I changed doctors again. This time, I went in prepared. I did my research. I knew that if it was a fibroid tumor, the scan would have picked it up. I also knew that many of the suspected conditions could go undetected on such scans. In fact, that was the problem. Endometriosis and adenomyosis can go with symptoms and no real answers for years. As I read the lists on the internet, I recognized signs that I did not even think were linked to my period. Perhaps my back pain had nothing to do with strained muscles. Perhaps my UTI symptoms that seemed to appear around the time of my period had more to do with my period than ill timing.
With a list of symptoms and searing pain to remind me exactly where my backbone was, I walked into the office. I was not going to be bullied or pushed out of the office. She sent me for the same tests: ultrasound and transvaginal ultrasound. The back pain following the exam almost made me pass out. This was not normal, I said to myself. One of the nurses called to try to refer me back to my primary physician. I told her that this pain came with my period and left when it left. This was not a primary physician issue. It was a gynecological issue. She scheduled another appointment and I saw another doctor that was too quick to push me out. “The tests were normal, so I don’t know why you are here. I thought they called you.” She ‘there there’d’ me and handed me a brochure while she encouraged me to think about getting the inside of my uterus singed or taking something to throw me into menopause. As I walked into the office for my next appointment, I overheard one of the nurses comment, “yeah, her ultrasound was fine. I don’t know what she’s complaining about.” That was it. The doctor came in like nothing was wrong so I flipped my bitch switch and let it go. “I know this is new for you but this is old for me. I am tired of going on and off hormones. Every time I go off them, it is worse. I don’t want to do ablation because 40% of women end up needing hysterectomies anyway. I don’t want to chemically force myself into menopause. I do not want to stick a band aid on this. There is something wrong. And while I may not know exactly which bleeding problem it is, I know that ablation is not a definitive answer for any of them. I’ve had my babies. It’s time to solve the problem and stop throwing a pill at it.” She gave in and set up the referral for a surgeon.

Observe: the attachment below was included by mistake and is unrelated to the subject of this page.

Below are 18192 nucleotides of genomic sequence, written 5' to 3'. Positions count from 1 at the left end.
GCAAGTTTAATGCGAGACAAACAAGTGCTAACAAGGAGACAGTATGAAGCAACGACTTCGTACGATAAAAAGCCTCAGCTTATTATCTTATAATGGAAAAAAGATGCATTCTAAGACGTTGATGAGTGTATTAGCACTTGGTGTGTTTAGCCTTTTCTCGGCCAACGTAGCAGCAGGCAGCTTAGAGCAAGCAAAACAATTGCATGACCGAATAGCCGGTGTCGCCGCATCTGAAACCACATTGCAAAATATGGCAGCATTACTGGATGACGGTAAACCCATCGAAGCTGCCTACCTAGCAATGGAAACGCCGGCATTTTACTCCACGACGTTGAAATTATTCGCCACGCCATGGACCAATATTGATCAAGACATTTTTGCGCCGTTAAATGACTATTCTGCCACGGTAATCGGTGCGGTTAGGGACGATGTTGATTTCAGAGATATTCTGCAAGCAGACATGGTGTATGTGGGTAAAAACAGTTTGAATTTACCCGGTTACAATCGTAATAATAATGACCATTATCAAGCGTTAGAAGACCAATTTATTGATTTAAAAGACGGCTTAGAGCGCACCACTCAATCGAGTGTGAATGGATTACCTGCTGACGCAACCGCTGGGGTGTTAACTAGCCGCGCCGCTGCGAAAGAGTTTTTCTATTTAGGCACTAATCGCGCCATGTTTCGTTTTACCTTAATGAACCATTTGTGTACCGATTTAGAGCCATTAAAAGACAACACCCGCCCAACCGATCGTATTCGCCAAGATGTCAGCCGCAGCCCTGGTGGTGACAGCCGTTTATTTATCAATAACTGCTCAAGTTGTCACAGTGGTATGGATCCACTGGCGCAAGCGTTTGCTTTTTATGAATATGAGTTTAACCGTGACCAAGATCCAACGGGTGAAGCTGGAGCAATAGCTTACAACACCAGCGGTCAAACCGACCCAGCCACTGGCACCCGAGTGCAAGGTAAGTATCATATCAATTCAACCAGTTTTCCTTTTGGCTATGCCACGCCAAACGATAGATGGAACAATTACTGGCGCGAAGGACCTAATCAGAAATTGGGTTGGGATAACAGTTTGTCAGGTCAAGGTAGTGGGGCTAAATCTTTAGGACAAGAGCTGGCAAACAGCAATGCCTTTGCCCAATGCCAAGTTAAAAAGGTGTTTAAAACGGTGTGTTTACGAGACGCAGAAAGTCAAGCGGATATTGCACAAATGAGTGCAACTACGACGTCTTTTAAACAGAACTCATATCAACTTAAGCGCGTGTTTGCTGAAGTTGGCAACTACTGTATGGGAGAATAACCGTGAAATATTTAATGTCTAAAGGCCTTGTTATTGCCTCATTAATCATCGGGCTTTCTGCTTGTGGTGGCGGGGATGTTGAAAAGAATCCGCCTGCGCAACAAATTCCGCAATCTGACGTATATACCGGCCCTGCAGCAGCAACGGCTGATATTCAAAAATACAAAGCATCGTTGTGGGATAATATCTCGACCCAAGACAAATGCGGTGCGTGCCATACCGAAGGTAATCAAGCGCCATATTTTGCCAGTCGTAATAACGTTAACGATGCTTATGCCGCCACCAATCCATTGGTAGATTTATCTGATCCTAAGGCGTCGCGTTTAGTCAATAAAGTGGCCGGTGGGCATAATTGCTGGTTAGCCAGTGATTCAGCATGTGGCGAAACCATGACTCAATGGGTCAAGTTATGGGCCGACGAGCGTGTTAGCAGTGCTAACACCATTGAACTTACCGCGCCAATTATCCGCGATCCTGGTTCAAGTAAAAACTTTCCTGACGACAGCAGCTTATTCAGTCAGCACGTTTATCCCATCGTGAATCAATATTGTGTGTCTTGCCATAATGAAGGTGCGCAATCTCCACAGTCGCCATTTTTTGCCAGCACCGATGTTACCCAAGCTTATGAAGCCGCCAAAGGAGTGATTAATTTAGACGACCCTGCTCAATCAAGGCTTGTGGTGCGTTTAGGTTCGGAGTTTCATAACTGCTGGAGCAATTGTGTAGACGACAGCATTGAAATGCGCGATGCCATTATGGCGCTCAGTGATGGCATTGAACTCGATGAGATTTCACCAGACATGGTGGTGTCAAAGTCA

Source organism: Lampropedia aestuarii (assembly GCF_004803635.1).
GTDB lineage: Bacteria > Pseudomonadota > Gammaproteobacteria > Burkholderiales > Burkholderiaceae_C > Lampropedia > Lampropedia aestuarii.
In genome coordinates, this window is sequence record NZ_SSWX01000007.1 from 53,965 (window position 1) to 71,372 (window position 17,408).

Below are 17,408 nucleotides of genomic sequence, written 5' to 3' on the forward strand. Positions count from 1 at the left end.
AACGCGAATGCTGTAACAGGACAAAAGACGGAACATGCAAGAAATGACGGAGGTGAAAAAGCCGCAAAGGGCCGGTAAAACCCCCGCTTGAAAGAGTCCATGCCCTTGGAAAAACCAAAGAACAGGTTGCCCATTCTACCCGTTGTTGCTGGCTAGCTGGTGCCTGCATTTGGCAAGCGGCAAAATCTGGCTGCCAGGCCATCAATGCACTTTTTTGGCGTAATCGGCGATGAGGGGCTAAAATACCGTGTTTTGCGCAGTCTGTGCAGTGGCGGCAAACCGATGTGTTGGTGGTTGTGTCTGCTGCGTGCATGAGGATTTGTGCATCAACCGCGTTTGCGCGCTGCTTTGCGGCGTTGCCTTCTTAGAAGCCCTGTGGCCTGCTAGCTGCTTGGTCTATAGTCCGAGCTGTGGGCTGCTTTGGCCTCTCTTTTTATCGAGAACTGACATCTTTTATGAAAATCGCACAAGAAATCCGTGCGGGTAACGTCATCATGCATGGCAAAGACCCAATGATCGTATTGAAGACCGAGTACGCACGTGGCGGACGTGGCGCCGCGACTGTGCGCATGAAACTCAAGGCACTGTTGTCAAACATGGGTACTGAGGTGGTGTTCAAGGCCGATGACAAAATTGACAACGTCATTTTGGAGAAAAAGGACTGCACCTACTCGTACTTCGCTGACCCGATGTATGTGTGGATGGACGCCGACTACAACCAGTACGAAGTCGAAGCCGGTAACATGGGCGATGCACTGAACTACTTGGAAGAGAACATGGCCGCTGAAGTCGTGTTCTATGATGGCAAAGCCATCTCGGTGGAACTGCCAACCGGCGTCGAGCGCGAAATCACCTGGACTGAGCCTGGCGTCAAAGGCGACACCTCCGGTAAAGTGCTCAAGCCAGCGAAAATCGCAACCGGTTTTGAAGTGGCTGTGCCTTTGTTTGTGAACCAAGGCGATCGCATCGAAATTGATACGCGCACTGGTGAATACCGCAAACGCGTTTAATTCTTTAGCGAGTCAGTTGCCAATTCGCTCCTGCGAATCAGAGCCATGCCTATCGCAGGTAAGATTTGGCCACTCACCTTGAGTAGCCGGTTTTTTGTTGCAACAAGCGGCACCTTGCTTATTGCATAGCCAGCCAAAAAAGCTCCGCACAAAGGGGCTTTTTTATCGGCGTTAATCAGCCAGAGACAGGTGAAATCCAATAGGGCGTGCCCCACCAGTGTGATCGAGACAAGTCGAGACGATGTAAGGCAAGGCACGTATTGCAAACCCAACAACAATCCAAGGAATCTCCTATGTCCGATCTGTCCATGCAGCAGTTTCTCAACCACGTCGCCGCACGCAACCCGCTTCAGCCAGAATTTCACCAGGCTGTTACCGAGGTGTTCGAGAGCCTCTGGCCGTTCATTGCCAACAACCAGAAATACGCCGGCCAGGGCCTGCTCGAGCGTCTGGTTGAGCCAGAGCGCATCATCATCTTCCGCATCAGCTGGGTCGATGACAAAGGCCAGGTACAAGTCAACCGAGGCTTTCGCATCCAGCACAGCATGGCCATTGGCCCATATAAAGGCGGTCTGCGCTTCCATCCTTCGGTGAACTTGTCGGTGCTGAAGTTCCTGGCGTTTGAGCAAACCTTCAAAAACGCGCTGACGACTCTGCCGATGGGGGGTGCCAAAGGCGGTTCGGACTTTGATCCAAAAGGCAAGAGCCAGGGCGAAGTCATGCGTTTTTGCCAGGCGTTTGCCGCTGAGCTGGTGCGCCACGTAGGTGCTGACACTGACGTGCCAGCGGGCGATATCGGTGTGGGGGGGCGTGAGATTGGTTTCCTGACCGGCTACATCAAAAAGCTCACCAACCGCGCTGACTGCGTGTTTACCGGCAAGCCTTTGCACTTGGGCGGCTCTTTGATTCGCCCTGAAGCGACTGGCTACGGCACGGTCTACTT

Flipping the Bitch Switch
Truth is that I am not sure exactly what it is that I have. On January 24th, I go in for surgery. It was not a quick decision by any means. It came after almost fifteen years of increasing pain and problems. It came when I decided that I was not going to shut up and fill a prescription. So please, if you are out there and still struggling with pain and periods that seem like they are in competition with Niagara Falls, find your own bitch switch and let it go. Because despite what the medical community would rather have us believe, a person can make it all the way through med school and still be a moron. You know your body better than anyone. Take care of it.